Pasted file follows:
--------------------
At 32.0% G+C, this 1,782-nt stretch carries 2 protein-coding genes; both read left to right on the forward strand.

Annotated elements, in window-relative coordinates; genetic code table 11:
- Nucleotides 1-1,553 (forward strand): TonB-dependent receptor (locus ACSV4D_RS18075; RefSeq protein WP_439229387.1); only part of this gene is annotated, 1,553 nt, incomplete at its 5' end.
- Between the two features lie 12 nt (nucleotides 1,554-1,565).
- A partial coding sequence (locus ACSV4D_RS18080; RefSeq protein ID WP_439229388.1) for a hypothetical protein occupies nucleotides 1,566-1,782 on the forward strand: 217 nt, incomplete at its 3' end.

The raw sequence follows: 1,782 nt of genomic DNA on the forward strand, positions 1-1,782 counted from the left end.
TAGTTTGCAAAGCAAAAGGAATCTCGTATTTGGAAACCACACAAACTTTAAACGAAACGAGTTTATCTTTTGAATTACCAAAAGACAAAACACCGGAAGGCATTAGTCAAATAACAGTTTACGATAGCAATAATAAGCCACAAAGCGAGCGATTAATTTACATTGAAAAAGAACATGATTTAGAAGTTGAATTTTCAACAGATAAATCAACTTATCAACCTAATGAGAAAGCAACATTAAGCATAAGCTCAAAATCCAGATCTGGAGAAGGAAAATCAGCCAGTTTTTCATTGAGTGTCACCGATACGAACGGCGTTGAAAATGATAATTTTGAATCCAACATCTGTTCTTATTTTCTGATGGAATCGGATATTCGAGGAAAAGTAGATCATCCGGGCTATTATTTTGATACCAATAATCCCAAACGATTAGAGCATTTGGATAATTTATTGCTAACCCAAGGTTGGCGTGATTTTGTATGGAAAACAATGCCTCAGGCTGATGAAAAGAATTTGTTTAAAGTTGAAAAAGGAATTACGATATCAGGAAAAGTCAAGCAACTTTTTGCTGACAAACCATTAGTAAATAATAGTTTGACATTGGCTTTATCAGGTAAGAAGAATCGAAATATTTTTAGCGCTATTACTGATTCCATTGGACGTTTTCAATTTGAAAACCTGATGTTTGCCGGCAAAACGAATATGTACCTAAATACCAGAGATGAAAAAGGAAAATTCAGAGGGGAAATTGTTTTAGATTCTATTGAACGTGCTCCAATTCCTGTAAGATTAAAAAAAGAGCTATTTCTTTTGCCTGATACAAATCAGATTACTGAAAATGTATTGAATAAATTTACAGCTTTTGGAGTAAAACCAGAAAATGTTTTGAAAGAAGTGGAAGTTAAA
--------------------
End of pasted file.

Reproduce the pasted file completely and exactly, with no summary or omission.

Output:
At 32.0% G+C, this 1,782-nt stretch carries 2 protein-coding genes; both read left to right on the forward strand.

Annotated elements, in window-relative coordinates; genetic code table 11:
- Nucleotides 1-1,553 (forward strand): TonB-dependent receptor (locus ACSV4D_RS18075; RefSeq protein WP_439229387.1); only part of this gene is annotated, 1,553 nt, incomplete at its 5' end.
- Between the two features lie 12 nt (nucleotides 1,554-1,565).
- A partial coding sequence (locus ACSV4D_RS18080; RefSeq protein ID WP_439229388.1) for a hypothetical protein occupies nucleotides 1,566-1,782 on the forward strand: 217 nt, incomplete at its 3' end.

The raw sequence follows: 1,782 nt of genomic DNA on the forward strand, positions 1-1,782 counted from the left end.
TAGTTTGCAAAGCAAAAGGAATCTCGTATTTGGAAACCACACAAACTTTAAACGAAACGAGTTTATCTTTTGAATTACCAAAAGACAAAACACCGGAAGGCATTAGTCAAATAACAGTTTACGATAGCAATAATAAGCCACAAAGCGAGCGATTAATTTACATTGAAAAAGAACATGATTTAGAAGTTGAATTTTCAACAGATAAATCAACTTATCAACCTAATGAGAAAGCAACATTAAGCATAAGCTCAAAATCCAGATCTGGAGAAGGAAAATCAGCCAGTTTTTCATTGAGTGTCACCGATACGAACGGCGTTGAAAATGATAATTTTGAATCCAACATCTGTTCTTATTTTCTGATGGAATCGGATATTCGAGGAAAAGTAGATCATCCGGGCTATTATTTTGATACCAATAATCCCAAACGATTAGAGCATTTGGATAATTTATTGCTAACCCAAGGTTGGCGTGATTTTGTATGGAAAACAATGCCTCAGGCTGATGAAAAGAATTTGTTTAAAGTTGAAAAAGGAATTACGATATCAGGAAAAGTCAAGCAACTTTTTGCTGACAAACCATTAGTAAATAATAGTTTGACATTGGCTTTATCAGGTAAGAAGAATCGAAATATTTTTAGCGCTATTACTGATTCCATTGGACGTTTTCAATTTGAAAACCTGATGTTTGCCGGCAAAACGAATATGTACCTAAATACCAGAGATGAAAAAGGAAAATTCAGAGGGGAAATTGTTTTAGATTCTATTGAACGTGCTCCAATTCCTGTAAGATTAAAAAAAGAGCTATTTCTTTTGCCTGATACAAATCAGATTACTGAAAATGTATTGAATAAATTTACAGCTTTTGGAGTAAAACCAGAAAATGTTTTGAAAGAAGTGGAAGTTAAA